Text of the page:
Recipes @ Broiling Basics

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Sunday, May 1, 2011

Broiling Basics

Basics of Broiling

Broiling is a flavorful and nutritious method for cooking meat, fish, and poultry. Steaks and chops brown in their own juices. Additional fat is often not necessary, although barbecue sauces or well-seasoned marinades are popular for the flavor they add. During broiling, the natural fat within the meat renders out and drips into the broiler pan. Generally, these drippings are not served. Since fish and poultry are relatively low in fat, melted butter or a special basting sauce is brushed over the surface of these foods not only for flavor, but also to keep them moist while cooking and to promote even browning. Broiling is highly recommended as a cookery method when counting calories. Much of the meat fat drips away during cooking and the remainder can be trimmed before serving.

Which Foods Are Best for Broiling?

Meats, fish and poultry are the basic foods for the broiler. Tenderness is the key to selecting foods, especially meats. Tender cuts are essential, because in broiling, food cooks without a cover and the meat does not benefit from the tenderizing action of the steam that is present in a covered pan. Meats are the most frequently broiled foods. Fresh beef and lamb are chosen because tender steaks, chops, and ground-meat patties can be cooked to the doneness you prefer. You can use packaged meat tenderizers and packaged or homemade marinades successfully on meats to increase the variety of cuts, particularly beef, that are tender enough for broiling. Enjoying broiled fish steaks or fillets need not be limited to a camping trip or outdoor grill. An electric broiler or the broiler in your kitchen oven cooks these beauties quickly since there's no need to turn the pieces. Broiled shrimp or lobster make elegant eating, too.

Try this recipe for Broiled Pork Chops with Garlic-Thyme Glaze to experiment with this cooking technique.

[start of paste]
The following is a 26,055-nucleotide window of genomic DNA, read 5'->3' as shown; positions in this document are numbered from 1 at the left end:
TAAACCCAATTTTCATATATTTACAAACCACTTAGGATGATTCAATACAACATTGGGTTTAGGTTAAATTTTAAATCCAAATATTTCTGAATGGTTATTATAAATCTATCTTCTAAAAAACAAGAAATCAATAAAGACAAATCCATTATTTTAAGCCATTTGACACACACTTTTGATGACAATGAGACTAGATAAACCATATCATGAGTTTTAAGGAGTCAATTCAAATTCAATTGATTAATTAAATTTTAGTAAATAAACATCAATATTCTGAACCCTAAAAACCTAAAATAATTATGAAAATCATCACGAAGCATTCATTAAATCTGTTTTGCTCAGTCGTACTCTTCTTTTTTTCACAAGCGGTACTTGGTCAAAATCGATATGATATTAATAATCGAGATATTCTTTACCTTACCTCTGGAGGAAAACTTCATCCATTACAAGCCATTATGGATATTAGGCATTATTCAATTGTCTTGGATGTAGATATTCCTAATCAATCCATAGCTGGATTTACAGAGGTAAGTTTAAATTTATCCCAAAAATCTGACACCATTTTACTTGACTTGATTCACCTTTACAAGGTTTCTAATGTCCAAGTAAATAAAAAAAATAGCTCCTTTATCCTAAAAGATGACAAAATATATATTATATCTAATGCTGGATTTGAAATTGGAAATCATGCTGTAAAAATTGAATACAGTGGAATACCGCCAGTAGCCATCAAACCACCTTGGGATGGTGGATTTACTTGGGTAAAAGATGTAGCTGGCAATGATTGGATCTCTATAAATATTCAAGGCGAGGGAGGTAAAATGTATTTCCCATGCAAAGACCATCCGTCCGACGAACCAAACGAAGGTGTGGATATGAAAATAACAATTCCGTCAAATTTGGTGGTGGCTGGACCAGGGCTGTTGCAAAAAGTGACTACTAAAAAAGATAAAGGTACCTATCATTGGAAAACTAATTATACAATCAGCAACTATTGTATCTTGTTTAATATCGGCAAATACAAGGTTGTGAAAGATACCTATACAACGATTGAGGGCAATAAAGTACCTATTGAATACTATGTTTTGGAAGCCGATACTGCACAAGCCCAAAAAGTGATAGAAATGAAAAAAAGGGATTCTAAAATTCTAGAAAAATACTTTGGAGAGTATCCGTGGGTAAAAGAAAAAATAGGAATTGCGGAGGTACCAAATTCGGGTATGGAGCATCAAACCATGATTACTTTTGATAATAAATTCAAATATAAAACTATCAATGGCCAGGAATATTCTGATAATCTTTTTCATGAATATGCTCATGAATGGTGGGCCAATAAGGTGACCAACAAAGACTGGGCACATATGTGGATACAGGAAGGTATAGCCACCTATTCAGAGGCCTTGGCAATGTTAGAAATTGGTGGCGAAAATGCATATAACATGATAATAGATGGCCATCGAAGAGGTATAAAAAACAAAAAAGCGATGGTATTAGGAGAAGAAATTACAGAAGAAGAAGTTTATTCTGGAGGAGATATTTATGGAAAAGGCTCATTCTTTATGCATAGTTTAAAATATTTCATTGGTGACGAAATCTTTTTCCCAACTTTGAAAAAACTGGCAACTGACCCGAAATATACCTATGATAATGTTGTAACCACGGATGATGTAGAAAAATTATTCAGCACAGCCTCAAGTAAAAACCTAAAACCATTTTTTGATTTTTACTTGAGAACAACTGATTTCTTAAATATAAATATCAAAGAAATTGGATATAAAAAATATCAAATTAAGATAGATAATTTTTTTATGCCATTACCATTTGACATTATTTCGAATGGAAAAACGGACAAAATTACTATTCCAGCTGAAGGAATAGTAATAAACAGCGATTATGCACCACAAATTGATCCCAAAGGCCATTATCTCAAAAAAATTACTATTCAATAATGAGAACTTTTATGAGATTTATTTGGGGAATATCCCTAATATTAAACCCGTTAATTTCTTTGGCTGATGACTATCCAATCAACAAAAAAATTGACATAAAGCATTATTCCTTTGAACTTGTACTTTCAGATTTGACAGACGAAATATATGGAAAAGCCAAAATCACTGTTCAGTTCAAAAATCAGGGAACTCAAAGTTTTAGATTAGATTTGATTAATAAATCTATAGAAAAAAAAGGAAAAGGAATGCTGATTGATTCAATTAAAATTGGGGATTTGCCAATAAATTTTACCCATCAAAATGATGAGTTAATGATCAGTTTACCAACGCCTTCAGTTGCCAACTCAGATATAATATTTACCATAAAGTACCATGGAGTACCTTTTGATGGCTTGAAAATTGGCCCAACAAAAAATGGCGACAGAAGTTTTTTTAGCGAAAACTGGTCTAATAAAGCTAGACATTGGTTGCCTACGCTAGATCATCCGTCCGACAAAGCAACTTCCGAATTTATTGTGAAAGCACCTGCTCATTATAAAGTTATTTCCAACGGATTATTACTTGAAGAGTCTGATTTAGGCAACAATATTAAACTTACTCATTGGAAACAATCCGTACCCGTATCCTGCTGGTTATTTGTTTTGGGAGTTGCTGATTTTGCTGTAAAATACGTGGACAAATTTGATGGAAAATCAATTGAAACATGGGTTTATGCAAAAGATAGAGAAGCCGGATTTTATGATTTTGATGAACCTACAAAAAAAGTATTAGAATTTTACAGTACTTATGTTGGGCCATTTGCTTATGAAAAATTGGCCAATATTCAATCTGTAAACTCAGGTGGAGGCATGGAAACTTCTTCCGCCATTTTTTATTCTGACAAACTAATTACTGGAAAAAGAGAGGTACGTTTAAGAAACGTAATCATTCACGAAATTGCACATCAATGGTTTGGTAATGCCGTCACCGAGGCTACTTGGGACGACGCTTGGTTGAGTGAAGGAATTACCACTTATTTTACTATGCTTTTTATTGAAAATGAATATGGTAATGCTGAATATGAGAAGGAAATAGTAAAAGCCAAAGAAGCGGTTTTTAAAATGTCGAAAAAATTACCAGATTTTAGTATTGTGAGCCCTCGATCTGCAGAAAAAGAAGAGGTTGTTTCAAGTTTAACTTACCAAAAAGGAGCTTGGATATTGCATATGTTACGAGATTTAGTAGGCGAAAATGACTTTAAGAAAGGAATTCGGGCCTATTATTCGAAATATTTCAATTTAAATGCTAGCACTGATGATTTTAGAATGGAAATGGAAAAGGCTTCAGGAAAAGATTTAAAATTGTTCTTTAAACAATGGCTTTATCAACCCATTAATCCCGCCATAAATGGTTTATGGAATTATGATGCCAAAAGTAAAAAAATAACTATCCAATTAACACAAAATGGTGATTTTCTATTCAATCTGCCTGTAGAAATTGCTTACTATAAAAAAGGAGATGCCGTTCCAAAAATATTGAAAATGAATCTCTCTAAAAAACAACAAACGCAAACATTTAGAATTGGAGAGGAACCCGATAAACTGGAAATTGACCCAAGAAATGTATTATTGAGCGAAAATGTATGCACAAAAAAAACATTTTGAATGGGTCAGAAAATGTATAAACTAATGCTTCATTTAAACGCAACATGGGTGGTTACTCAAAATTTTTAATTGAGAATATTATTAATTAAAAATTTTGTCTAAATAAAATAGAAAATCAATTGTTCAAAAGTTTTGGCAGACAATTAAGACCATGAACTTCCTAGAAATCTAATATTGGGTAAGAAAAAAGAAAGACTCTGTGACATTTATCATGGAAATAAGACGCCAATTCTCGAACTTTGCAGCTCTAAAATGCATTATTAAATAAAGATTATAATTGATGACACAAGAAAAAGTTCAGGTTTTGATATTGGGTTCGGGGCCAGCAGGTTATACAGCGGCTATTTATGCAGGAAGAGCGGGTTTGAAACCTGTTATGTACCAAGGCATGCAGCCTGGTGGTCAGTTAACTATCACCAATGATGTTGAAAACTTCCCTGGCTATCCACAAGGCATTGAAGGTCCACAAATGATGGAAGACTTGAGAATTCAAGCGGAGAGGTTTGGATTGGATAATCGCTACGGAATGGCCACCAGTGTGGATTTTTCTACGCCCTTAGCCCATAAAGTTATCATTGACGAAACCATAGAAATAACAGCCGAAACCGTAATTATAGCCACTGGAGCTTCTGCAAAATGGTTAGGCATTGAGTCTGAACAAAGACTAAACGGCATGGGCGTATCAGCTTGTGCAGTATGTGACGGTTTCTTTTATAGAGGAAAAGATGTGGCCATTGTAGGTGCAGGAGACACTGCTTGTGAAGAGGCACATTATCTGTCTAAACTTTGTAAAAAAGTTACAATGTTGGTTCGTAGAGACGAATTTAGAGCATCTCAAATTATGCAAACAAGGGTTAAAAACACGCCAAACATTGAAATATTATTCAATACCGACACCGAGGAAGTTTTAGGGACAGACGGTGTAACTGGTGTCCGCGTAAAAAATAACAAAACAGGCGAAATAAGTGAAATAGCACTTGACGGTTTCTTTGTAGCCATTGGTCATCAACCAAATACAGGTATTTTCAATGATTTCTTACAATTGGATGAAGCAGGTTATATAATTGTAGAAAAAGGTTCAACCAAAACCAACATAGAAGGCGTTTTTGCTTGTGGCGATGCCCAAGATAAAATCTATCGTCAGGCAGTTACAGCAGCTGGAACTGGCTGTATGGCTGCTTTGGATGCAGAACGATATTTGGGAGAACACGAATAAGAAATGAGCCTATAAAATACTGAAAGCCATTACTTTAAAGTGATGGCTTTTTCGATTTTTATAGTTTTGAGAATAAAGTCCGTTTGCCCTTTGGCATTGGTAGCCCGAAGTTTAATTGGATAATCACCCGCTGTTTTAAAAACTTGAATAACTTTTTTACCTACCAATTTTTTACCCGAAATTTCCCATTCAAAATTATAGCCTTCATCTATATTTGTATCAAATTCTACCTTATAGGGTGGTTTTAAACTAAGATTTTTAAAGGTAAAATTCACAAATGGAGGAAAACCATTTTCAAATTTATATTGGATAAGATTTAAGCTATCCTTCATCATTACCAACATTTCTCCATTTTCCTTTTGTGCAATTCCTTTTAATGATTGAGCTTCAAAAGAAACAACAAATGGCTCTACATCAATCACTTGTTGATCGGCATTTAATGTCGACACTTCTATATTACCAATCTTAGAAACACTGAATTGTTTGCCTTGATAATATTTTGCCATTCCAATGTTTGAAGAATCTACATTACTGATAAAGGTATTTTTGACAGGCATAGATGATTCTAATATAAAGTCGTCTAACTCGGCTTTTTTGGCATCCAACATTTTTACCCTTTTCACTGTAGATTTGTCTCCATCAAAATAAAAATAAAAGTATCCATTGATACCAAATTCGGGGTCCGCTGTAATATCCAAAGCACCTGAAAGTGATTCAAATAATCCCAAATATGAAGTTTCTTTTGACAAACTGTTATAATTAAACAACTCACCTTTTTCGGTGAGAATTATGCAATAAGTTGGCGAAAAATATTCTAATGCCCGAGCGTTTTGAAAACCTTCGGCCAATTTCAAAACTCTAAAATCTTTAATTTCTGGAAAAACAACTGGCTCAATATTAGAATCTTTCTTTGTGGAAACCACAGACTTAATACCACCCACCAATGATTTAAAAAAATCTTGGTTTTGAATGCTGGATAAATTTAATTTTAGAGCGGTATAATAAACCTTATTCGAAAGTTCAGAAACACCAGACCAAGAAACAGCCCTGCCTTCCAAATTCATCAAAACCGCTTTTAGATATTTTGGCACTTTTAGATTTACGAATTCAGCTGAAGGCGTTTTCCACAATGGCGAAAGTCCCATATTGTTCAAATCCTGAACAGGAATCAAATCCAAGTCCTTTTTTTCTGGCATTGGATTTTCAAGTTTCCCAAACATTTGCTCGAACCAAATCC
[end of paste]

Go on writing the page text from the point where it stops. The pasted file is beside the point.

Broiled Pork Chops with Garlic-Thyme Glaze

Makes 6 servings

  • 4 loin or rib pork chops (bone in), about 1-1/4 to 1-1/2 inches thick
  • 3 medium red onions, quartered
  • 1 cup dry white wine or apple juice
  • 1/2 teaspoon cornstarch
  • 1/2 teaspoon water
  • 3 tablespoons extra-virgin olive oil
  • 3 cloves garlic, minced
  • 3 tablespoons finely chopped fresh thyme
  • 1/2 teaspoon coarsely ground black pepper
  • 1/4 teaspoon coarse salt
  1. Adjust oven racks so that the bottom rack is approximately 4 to 5 inches away from the broiler element (use a ruler to measure this distance). Preheat the broiler, but do not preheat the broiler rack (preheating can cause the broiler rack to warp).
  2. Place the pork chops on the unheated rack of a broiler pan. Arrange the onions around the pork chops. Broil the pork chops for 9 minutes.
  3. While the pork chops are broiling, prepare the glaze. In a medium saucepan, bring the wine or apple juice to a boil; boil the liquid uncovered on high for 4 to 5 minutes or until reduced by about half. Combine cornstarch with the 1/2 teaspoon water; stir the cornstarch mixture into the wine or apple juice. Cook and stir the basting liquid until slightly thickened and bubbly. Cook and stir for 2 minutes more.
  4. Remove the basting mixture from the heat. Stir in the oil, garlic, 2 tablespoons of the thyme, pepper and salt. Place 1 tablespoon of the glaze in a small bowl. Set the remaining glaze aside.
  5. Remove the broiler pan from the oven. Turn the pork chops over; broil 9 to 13 minutes more or until the juices run clear. During the last 5 minutes of cooking, brush the pork chops and onions with the reserved 1 tablespoon of glaze.
  6. Remove the onions to a small serving bowl. Place the pork chops on a large serving platter. Stir the remaining 1 tablespoon of thyme into the remaining glaze mixture. Serve glaze with the pork chops.

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